The principal issue in this case is whether the Commission is correct in its view that its rate cap authority extends beyond the regulation of posted rates to regulation of Postal Service operational rules that have " rate effects." The Postal Service contends that the Act and applicable regulations plainly forbid the Commission from characterizing mail preparation requirements as " changes in rates." In addition, the Postal Service argues that the Commission's Order on Price Adjustments is arbitrary and capricious because the standard that it invokes to determine when changes in mail preparation requirements constitute " changes in rates" is incomprehensible.
In our view, the Act and applicable regulations are ambiguous with respect to
whether the Commission's authority extends to the regulation of operational rules that have " rate effects." We therefore reject the Postal Service's claim that the " plain meaning" of the Act and regulations positively forbid the Commission from counting an operational change that has rate effects as a " change in rates." The Commission's interpretation of the Act thus does not fail under Step One of Chevron U.S.A. Inc. v. Natural Resources Defense Council, Inc., 467 U.S. 837, 104 S.Ct. 2778, 81 L.Ed.2d 694 (1984). We agree with the Postal Service, however, that the Commission's Order cannot survive arbitrary and capricious review. The standard enunciated by the Commission to determine when requirements changes are " changes in rates" seems boundless and, thus, unreasonable; and the Commission's inconsistent application of the standard in this case proves the point.
An agency action must be supported by " reasoned decisionmaking," whether taken in the course of rulemaking or adjudication. Allentown Mack Sales & Serv., Inc. v. NLRB, 522 U.S. 359, 374, 118 S.Ct. 818, 139 L.Ed.2d 797 (1998). The Commission's judgment in this case " lacks any coherence. We therefore owe no deference to [the Commission's] purported expertise because we cannot discern it." Tripoli Rocketry Ass'n, Inc. v. Bureau of Alcohol, Tobacco, Firearms, & Explosives, 437 F.3d 75, 77, 369 U.S. App.D.C. 327 (D.C. Cir. 2006). We therefore remand the case to the Commission to enunciate an intelligible standard and then reconsider its decision in light of that standard.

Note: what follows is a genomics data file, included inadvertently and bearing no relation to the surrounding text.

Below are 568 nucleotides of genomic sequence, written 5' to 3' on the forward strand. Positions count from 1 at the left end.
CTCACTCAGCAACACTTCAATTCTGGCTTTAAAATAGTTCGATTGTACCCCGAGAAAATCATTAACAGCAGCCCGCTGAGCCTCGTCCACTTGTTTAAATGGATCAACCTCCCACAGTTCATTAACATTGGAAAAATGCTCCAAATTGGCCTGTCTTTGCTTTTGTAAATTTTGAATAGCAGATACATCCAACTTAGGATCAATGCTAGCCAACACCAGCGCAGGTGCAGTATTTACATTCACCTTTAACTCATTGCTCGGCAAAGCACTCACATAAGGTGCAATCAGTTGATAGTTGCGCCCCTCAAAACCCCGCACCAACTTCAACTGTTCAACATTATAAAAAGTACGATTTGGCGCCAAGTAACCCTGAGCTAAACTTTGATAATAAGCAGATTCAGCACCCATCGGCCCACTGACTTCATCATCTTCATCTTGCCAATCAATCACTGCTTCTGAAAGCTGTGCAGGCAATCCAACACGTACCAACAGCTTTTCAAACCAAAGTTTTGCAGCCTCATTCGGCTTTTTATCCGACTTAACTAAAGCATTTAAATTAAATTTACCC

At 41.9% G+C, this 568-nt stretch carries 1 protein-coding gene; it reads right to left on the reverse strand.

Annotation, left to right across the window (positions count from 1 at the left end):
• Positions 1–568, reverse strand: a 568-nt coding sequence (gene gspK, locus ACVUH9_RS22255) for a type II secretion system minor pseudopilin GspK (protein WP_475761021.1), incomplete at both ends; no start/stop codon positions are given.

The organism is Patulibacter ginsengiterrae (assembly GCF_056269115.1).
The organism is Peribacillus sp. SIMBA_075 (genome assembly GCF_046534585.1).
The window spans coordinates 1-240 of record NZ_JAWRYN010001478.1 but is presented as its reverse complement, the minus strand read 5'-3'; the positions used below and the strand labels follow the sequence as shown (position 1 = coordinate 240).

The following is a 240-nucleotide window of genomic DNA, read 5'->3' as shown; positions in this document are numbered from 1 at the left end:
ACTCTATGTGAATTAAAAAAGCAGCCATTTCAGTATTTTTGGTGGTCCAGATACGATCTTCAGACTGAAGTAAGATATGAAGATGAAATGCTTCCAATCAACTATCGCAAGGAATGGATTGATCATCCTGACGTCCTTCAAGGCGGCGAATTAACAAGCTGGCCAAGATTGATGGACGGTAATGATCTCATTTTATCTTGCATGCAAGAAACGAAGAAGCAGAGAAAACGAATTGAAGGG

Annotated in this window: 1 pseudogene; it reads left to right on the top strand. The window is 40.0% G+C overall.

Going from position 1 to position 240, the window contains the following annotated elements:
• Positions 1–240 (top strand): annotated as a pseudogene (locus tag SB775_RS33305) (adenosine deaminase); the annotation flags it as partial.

A. The Cap on Changes in the Postal Service's Rates
" In 1970, what was formerly the cabinet-level Post Office Department was transformed by statute into the modern government-owned corporation known as the United States Postal Service." USPS v. Postal Regulatory Comm'n, 599 F.3d 705, 706, 389 U.S. App.D.C. 443 (D.C. Cir. 2010). As part of that transformation, Congress created the Postal Rate Commission to oversee a system in which the Postal Service established rates based on its actual costs, with the goal of breaking even. See United Parcel Serv., Inc. v. USPS, 184 F.3d 827, 829-30, 337 U.S. App.D.C. 247 (D.C. Cir. 1999). After criticism that the cost-based ratemaking model failed to incent the Postal Service to operate efficiently, and for other reasons, Congress reformed the ratemaking scheme by enacting the Postal Accountability and Enhancement Act in 2006.
The Act separated the Postal Service's product classes into two differently regulated groups: " market-dominant products" and " competitive products." See USPS v. Postal Regulatory Comm'n, 676 F.3d 1105, 1107, 400 U.S. App.D.C. 168 (D.C. Cir. 2012). " Market-dominant products" include the various products for which the Postal Service enjoys a statutory monopoly, or for which the Postal Service exercises sufficient market power so that it can effectively dictate the price of such products without risk of losing much business to competing firms. See 39 U.S.C. § 3642(b)(1), (2). Remaining products, for which the Postal Service faces meaningful market competition, are classified as " competitive products" and are not at issue in this case.
The Act completely reformed the ratemaking system for market-dominant products. To alleviate concerns that the Postal Service would improperly leverage its monopoly powers over these products, the Act subjected them to a price cap, forbidding " changes in rates" to rise faster than inflation:
The system for regulating rates and classes for market-dominant products shall--